Review: ‘New Girl’ – ‘Coach’

A review of tonight’s “New Girl” coming up just as soon as I throw pizza at seagulls…

In the larger world of “New Girl,” “Coach” was most notable for the eponymous return of Damon Wayans Jr., who made a strong impression in the pilot episode before he had to return to his home planet of “Happy Endings.” When I heard Wayans was coming back for a bit, I was curious about a bunch of things: 1)Would there be any tension with Winston, whose return from Latvia forced him out of the loft? 2)Related to that, would having another jock-adjacent character force the writers to give Winston something to do other than being an insane person? 3)Given that Coach was, like the other guys, a fairly one-note (if funny) character in the pilot, how would he fit into a series where Nick and Schmidt have had two-plus seasons of shadings added?

The answers, as it turned out, were 1)No, Coach did not seem troubled about getting bounced from the loft, and the only roommate he had an issue with was Jess, in that he had no memory of the two weeks they both lived there; 2)Yes, Coach did mock Winston repeatedly until Winston finally remembered that, oh, yeah, he was a good enough athlete to play basketball professionally (albeit in Latvia); and 3)Coach didn’t spend as much time yelling as in the pilot, but he was definitely a much broader character than the two guys with whom he initially appeared, and at least for this episode less funny than the guy he replaced.

But we’ll get back to Coach in a moment, because much as I enjoy Damon Wayans the younger, I have to first sing the praises of the episode’s best guest star: Taye Diggs.(*)

(*) He’s Taye Diggs!

Diggs’ career first took off when he was in professionally handsome mode in “How Stella Got Her Groove Back,” and though he’s done more multi-faceted roles over the years (including a long stint on “Private Practice”), those projects usually acknowledge at some point what he looks like and how the ladies respond to that. His appearance here as Artie the dreamy coffee shop owner was a spot-on, hilarious parody of his innate Taye Diggs-iness, with Diggs dropping his voice just a half-octave lower, being receptive to every mood and need of Jess’s, and then taking it too far by climbing into her bed naked and demonstrating his flexibility (and also moving his leg like a horse’s, a horrifying, hilarious image). You can’t have Diggs lampooning himself like this all the time, which is why I would hesitate before demanding an Artie spin-off, but that subplot was a delight, and was the best “New Girl” use of a guest star since the show made me begrudgingly come to like Dermot Mulroney. (It was also a funny Jess story, as she kept telling Cece all the strange things she found attractive about Artie, like his phone number: “It has, like, a lot of fours in it, you know what I mean?”)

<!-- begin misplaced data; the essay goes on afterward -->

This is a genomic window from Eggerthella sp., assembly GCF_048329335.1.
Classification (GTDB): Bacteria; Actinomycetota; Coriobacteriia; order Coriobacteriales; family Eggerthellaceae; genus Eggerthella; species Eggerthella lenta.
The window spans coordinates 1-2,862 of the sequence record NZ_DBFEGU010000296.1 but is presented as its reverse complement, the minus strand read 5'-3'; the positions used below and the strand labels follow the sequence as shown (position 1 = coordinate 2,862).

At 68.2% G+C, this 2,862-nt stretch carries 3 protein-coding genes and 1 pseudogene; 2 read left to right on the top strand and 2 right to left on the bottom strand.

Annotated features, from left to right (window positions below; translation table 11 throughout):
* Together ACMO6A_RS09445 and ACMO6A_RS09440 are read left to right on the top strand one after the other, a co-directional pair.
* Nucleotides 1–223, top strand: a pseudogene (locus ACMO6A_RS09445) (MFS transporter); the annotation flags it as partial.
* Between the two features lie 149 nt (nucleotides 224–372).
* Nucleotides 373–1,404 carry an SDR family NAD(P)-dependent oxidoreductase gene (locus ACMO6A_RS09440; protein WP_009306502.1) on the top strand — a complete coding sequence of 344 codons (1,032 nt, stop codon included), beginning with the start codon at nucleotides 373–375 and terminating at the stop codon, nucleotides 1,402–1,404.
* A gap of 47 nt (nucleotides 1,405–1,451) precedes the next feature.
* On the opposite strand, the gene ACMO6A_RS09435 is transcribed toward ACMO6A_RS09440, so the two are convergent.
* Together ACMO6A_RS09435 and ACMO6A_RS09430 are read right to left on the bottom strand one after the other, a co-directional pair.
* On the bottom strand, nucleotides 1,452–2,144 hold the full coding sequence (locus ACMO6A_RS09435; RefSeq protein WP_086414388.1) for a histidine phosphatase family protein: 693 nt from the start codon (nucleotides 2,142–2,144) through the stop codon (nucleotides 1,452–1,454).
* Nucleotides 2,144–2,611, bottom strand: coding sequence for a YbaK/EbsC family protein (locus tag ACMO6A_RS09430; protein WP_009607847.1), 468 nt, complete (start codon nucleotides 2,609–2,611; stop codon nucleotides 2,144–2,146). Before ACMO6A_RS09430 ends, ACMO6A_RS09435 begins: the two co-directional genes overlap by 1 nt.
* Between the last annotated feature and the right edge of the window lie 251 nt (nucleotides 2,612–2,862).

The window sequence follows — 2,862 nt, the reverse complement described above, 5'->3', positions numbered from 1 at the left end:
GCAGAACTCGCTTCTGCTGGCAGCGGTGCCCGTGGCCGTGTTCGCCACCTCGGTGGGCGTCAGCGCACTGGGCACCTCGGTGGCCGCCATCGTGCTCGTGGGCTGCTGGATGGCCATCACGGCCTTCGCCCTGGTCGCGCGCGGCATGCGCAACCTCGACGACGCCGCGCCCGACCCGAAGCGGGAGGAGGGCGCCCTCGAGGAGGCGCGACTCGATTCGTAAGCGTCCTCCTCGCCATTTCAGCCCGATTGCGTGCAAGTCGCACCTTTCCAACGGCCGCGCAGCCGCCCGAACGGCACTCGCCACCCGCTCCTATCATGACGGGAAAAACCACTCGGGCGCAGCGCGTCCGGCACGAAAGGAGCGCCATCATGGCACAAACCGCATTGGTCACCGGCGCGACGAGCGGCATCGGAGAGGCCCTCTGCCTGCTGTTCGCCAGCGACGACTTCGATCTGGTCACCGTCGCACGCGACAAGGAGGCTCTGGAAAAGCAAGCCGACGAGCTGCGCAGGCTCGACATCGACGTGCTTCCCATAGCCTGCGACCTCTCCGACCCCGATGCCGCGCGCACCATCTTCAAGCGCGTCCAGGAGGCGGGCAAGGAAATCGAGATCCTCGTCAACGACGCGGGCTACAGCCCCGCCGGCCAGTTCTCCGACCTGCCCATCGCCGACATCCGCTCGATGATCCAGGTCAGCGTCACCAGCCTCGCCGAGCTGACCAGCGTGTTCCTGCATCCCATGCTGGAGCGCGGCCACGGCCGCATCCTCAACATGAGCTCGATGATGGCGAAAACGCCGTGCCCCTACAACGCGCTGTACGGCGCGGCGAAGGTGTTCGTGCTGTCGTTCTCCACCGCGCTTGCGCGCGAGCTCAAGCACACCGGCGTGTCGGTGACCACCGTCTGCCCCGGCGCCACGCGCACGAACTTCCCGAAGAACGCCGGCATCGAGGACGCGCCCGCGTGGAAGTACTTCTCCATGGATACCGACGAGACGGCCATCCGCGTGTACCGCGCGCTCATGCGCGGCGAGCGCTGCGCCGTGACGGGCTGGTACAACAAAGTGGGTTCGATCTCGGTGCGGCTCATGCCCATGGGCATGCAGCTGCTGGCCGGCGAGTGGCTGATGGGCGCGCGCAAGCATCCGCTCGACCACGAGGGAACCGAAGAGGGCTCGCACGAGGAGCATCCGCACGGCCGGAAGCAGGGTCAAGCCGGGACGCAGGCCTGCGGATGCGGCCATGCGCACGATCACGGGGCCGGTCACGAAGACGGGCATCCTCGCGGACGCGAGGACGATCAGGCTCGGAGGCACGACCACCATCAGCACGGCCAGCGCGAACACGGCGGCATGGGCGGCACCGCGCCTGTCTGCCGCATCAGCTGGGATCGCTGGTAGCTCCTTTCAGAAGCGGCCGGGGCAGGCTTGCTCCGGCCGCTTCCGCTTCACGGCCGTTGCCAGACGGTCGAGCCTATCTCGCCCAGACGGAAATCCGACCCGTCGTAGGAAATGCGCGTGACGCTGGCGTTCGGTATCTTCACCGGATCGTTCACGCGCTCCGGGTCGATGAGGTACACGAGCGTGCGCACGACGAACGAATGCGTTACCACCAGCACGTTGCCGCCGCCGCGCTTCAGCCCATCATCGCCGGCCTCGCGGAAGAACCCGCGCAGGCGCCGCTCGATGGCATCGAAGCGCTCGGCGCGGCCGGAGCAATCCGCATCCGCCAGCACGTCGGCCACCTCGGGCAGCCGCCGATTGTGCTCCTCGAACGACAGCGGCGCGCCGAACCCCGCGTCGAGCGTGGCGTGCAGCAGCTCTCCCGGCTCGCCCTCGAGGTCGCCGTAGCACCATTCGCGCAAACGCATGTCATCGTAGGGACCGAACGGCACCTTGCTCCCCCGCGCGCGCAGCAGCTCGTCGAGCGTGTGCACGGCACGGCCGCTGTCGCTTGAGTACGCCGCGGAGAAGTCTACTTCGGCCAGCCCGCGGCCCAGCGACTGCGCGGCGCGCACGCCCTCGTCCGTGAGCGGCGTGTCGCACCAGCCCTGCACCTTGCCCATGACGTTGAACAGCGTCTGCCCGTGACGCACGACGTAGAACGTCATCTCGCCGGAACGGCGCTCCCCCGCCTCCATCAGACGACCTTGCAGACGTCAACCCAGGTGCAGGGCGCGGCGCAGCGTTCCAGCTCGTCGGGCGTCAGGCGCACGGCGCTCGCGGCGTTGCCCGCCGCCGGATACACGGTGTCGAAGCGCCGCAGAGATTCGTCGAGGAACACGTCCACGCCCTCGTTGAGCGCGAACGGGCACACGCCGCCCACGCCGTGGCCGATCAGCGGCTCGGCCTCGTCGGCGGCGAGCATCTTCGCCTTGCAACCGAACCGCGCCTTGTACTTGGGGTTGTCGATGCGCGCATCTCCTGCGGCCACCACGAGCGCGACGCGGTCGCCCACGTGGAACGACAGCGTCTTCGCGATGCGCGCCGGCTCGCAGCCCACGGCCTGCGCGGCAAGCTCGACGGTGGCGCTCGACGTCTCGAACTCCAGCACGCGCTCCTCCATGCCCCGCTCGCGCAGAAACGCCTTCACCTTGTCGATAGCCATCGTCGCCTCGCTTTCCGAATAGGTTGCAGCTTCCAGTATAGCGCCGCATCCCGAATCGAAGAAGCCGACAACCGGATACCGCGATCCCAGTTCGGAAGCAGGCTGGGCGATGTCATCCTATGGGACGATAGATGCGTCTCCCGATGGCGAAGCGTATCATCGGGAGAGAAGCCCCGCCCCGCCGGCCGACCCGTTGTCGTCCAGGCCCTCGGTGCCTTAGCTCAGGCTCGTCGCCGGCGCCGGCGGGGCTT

But getting back to Coach’s return, it was a big, sloppy story about a big, sloppy night for the guys. Some of the jokes worked very well, like Winston trying to spend all the Bunny Money (loved that the pants he bought Nick were tear-away) or Nick and Schmidt being incredibly drunk and hostile with one another (great work from Jake Johnson and Max Greenfield here), or even Schmidt’s weird interpretation of “Raiders of the Lost Ark.” (Though it was both a rehash of Winston’s “Truman Show” confusion last week and pretty much every joke about Barney discussing ’80s movies on “How I Met Your Mother.”) But the parts built around Coach and how the guys acted around him didn’t really mesh, in part because of how thin Coach himself felt compared to the others. (Hopefully, he gets more fleshed-out while he sticks around.)

And I’m still not sure the show has figured out exactly what it’s doing with Nick and Jess as a couple. It’s fine to have them question their compatibility, especially early on in the relationship – conflict can fuel comedy, after all – but I came into this season looking forward to what the show did with these two, and at the moment it feels like they should probably break up for their own good (or, at least, for Jess’s own good). There’s usually a grand gesture and reconciliation at the end of the episode – here with them dumping an unconscious and naked Artie in the elevator after Nick has finally called Jess his girlfriend – but it’s been fairly awkward so far.

What did everybody else think?

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